Deceased June 10, 2021

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In Memory

Ray entered Amherst on the G.I. Bill and graduated with a Fulbright Scholarship to study in London at the Royal Academy of Dramatic Arts.

After graduating from Lawrence (Mass.) High School and arriving at Amherst, Ray joined the Lord Jeff Club and House Management Committee and was elected to the Student Council and Masquers vice presidency, with both leading and supporting roles, and to the Sphinx honorary society.

Our senior year was widely viewed as one of the most successful in the history of the Masquers. Curt Canfield, professor of dramatic arts and director of Kirby Theater, produced and directed early live television dramas in NYC while maintaining a full academic load; student acting talent was abundant; and the technical side of set and costume design and background effects was a special strength of Masquers president George Whitney.

The Tempest, in November 1951, broke all attendance records and earned rave reviews: “best production ever at Kirby Theater” and “in the latter half of the play, it surpassed professional work.” Ray’s supporting role as Calaban, a savage and deformed slave, added comic relief that had the audience roaring.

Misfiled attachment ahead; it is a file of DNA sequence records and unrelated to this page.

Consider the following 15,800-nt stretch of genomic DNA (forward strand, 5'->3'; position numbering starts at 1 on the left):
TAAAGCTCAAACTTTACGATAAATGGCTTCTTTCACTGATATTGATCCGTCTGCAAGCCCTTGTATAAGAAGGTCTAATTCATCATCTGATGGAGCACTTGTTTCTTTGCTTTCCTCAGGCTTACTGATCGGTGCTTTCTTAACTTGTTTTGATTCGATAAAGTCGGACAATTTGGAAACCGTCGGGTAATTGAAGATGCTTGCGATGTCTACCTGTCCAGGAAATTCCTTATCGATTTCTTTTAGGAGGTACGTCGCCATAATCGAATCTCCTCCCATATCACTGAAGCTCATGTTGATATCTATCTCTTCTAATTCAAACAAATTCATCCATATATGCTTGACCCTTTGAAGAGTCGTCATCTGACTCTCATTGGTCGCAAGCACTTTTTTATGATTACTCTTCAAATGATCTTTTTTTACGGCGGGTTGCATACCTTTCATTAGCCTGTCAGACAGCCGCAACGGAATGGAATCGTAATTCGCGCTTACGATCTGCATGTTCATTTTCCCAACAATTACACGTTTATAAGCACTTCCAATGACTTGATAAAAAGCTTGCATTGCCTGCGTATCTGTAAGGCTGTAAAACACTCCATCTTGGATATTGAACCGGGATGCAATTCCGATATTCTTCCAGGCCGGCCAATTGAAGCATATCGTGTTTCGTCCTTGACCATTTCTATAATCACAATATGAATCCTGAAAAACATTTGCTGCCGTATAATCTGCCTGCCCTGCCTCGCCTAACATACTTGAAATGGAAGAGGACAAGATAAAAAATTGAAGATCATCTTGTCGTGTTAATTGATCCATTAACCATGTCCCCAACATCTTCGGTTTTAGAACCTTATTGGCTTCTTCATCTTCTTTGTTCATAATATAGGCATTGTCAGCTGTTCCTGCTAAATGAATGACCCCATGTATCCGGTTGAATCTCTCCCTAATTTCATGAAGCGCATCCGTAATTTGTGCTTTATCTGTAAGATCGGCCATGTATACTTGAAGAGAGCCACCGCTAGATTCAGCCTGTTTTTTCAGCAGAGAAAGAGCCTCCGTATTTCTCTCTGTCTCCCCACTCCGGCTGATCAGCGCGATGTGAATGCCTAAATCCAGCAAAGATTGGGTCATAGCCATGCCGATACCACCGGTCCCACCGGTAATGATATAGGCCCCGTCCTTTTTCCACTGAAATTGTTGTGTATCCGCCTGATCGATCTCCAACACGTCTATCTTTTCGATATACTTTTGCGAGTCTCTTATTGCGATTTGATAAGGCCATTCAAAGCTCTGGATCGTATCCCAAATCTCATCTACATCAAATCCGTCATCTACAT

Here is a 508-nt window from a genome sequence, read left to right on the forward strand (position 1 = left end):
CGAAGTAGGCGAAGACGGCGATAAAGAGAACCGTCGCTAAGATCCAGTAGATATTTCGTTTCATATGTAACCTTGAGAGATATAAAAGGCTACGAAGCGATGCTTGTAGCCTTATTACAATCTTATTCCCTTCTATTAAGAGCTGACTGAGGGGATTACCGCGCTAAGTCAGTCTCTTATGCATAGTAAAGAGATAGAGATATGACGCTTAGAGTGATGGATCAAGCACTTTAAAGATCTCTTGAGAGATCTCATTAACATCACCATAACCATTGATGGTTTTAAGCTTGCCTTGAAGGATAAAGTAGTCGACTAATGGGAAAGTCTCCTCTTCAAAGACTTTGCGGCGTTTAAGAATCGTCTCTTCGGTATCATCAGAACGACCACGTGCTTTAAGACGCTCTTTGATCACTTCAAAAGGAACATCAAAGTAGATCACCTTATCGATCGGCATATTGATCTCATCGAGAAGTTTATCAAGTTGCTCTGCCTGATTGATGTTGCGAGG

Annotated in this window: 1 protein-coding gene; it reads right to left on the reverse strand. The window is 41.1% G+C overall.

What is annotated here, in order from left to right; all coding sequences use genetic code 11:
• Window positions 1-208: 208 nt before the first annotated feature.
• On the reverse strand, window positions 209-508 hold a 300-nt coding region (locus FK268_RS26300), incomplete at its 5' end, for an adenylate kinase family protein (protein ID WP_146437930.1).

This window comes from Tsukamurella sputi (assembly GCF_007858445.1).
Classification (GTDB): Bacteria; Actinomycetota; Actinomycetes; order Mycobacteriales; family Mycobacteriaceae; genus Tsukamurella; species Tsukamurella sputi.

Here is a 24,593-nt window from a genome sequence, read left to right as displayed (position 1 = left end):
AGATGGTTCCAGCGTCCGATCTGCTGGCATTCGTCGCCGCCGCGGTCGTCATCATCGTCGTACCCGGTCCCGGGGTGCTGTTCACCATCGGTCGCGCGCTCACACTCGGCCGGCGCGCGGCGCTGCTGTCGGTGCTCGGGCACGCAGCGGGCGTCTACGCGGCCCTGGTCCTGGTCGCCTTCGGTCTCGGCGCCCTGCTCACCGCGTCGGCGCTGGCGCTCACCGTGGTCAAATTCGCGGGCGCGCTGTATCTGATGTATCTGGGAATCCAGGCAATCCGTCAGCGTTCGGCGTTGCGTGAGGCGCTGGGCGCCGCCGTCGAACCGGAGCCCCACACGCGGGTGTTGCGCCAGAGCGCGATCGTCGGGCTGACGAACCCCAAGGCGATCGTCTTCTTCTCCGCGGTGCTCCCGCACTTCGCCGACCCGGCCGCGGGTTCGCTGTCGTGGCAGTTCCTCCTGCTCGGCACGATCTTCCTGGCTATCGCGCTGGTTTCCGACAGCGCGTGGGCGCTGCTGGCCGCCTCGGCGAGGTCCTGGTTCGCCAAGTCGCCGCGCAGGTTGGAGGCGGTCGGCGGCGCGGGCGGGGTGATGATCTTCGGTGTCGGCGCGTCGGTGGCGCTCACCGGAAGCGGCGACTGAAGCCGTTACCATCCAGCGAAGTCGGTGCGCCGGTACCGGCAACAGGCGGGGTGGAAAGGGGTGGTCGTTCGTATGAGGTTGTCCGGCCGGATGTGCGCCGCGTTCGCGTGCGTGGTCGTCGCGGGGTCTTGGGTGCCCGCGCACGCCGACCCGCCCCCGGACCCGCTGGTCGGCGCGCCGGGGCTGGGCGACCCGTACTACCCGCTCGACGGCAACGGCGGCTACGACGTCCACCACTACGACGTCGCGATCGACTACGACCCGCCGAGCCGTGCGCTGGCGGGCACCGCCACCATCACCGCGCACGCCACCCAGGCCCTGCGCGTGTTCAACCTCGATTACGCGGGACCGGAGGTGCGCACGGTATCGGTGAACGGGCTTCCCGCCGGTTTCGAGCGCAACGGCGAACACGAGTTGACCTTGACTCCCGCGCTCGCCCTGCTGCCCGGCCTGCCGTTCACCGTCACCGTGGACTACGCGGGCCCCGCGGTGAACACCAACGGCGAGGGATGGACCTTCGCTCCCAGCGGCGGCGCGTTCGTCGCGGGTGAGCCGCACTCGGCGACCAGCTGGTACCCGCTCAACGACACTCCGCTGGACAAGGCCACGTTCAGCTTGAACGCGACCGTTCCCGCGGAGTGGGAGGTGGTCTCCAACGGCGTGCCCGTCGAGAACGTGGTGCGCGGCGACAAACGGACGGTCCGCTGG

Ray’s early professional career included roles on Robert Montgomery Presents and Armstrong Circle Theatre. He appeared on Broadway in Mame opposite Ann Miller and Angela Lansbury, then had a leading role on the soap opera The Edge of Night. In 1970, Ray became an original cast member as Dr. Joe Martin on ABC’s All My Children. After a 40-year run, he retired in 2009 when production was moved from NYC to California. Ray received the Daytime Emmy Award for Lifetime Achievement in 2004.

Ray died on June 10 at age 93 of natural causes under hospice care in Chappaqua, N.Y., leaving his wife, Patricia, and children, Kyle, Daniel and Sarah.

Nick Evans ’52